Tele Bridge Feedback Issue

Greetings all

I have a slight feedback issue with my Tokai Tele.

I had Dimarzio Twang King pickups fitted about 18 months ago, which improved the sound dramatically, but recently I noticed that the bridge pup tends to feedback at higher gain settings. It's an awful high-pitched squeal which I can stop by pushing down on the front of the bridge, so I tightened up the 4 screws in the rear of the plate and this helped a lot. However, using more gain and higher volumes makes it squeal again and I suspect that this is only a temporary fix.

I am wondering if I can either drill a couple of holes in the front of the plate to screw it down squarely and that may cure it? Would there be any other prep needed when I take the plate of to help fix the problem?

It's a Wilkinson vintage-style bridge, if that helps.

Comments

  • ESBlondeESBlonde Posts: 841Member
    Hi, the bridge is not likely to be the main culprit. Two areas to look at.
    1) the mounting of the pickup in the bridge plate. If the springs etc. allow undue movement then feedback is more likely, you can wedge a piece of cardboard down the side of the pickup in the slot to see if that improves things. If it does you can either beef up the springs, leave the card in there or replace the springs with rubber tube.
    2) There is movement of the loose wound coil and or magnet within the pickup cover which is actually the cause of the feedback (you might find the pickup is slightly microphonic when the gain is well up too). There is a technique called potting where bees wax or similar is poured around the coil to solidify it. A degree of improvement can be attained by cramming something like paper between the cover and the top surface of the coil.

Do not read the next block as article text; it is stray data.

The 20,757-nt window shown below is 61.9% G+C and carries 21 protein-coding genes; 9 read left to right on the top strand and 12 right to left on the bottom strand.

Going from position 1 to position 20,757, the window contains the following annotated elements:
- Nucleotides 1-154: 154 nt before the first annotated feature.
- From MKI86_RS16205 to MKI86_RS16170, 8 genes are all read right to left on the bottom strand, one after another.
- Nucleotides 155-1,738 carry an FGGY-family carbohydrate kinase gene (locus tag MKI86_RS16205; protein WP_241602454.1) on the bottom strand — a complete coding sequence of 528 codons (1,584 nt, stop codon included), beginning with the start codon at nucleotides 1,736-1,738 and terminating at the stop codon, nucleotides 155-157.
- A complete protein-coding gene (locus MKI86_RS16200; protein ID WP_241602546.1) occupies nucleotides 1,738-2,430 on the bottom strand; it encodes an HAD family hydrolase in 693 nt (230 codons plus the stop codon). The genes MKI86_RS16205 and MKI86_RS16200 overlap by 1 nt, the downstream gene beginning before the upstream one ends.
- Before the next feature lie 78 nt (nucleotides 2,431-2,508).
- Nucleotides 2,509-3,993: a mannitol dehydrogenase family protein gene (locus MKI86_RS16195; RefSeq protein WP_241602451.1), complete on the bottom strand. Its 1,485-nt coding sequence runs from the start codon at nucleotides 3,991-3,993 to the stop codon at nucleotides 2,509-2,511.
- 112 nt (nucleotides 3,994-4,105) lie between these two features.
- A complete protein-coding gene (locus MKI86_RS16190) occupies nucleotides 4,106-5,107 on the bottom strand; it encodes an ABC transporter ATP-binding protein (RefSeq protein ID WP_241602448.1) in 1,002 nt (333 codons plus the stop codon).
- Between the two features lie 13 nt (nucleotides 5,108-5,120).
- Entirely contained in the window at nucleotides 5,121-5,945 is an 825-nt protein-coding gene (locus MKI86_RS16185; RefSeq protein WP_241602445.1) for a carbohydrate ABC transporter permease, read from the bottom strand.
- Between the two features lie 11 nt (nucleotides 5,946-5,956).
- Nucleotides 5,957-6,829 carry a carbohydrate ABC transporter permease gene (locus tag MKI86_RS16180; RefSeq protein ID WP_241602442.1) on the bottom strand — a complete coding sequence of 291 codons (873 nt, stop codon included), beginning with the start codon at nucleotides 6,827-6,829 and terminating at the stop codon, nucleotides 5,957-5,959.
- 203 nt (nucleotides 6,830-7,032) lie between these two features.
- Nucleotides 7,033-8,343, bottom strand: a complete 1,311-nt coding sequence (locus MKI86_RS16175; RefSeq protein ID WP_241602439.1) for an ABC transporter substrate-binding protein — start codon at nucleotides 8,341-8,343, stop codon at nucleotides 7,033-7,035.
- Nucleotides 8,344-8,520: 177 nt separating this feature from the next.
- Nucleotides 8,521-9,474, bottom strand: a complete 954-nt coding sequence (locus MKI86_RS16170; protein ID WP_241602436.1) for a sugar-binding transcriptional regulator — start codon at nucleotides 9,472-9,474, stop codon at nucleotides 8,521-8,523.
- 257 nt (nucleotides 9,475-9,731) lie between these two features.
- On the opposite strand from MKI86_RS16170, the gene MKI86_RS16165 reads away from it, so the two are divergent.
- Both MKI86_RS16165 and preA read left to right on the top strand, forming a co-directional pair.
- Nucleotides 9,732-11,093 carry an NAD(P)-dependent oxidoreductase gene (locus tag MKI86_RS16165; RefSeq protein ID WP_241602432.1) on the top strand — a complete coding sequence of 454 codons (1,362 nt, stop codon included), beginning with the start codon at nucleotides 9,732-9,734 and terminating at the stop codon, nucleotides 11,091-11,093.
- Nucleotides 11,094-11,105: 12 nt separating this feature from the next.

BEWARE: The springs and a certain something to the typical architypal tele sound and doing fixes can detract from it if you want that particular sound. There is controvosy about how much potting also effects the 'classic' sound too but it will effect it a little for sure.
    Now if you aren't playing 1960s country covers very often ;-) and that sound isn't one you'll miss because you are mainly a high gain player, these 'fixes' are likely to be what you need - or buy a high gain pickup thats designed that way and keep the present one in the case so you can go back if you want to.

    Hope that helps.
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